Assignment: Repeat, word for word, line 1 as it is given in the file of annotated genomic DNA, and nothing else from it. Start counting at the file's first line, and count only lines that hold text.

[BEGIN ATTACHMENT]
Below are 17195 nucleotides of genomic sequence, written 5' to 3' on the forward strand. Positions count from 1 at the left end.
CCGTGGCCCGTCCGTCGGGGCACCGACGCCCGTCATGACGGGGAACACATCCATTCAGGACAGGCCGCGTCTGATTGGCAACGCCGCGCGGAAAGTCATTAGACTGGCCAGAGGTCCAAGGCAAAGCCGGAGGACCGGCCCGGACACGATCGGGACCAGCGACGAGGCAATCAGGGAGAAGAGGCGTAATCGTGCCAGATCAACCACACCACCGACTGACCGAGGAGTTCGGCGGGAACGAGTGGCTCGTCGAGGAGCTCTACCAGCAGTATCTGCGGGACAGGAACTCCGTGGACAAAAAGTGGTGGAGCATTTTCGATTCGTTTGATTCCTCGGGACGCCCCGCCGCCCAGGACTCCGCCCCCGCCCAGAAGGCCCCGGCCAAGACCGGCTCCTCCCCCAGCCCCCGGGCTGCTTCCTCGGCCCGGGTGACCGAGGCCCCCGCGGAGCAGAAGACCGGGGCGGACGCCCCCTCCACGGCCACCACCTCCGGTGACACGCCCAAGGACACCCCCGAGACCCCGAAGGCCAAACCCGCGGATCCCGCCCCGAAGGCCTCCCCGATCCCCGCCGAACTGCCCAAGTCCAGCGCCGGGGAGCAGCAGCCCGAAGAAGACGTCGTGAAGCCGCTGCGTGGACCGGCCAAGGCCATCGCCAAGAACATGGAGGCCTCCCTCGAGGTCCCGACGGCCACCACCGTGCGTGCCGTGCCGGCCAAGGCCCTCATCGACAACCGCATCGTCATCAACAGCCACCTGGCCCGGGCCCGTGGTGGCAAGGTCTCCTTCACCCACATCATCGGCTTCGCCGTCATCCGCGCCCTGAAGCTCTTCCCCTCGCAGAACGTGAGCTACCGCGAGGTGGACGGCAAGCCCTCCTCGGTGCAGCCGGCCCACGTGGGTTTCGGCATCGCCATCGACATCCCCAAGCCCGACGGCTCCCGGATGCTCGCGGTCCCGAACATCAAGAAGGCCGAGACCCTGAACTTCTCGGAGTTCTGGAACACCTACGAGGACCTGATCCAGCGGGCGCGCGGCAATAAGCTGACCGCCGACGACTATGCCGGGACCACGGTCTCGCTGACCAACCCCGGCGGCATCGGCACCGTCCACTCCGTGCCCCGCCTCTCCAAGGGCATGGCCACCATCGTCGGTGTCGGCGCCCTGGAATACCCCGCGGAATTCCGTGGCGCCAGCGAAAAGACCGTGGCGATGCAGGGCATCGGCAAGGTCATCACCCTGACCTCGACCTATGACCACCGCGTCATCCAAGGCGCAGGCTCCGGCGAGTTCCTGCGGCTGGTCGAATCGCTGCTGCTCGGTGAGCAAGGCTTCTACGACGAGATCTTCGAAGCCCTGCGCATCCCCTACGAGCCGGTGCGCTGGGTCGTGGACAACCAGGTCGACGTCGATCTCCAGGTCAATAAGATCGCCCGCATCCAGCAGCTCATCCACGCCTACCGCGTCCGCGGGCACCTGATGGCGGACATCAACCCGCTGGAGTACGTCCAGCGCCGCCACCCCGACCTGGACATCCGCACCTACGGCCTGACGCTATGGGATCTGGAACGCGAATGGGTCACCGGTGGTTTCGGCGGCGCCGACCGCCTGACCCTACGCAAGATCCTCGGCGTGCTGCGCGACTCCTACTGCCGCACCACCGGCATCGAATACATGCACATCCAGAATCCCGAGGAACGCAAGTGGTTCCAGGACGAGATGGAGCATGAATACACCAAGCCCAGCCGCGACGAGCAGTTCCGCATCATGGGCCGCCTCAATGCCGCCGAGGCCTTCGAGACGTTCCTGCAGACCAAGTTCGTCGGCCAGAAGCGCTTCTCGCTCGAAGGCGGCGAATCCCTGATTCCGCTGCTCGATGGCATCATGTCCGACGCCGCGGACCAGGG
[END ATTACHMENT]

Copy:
Below are 17195 nucleotides of genomic sequence, written 5' to 3' on the forward strand. Positions count from 1 at the left end.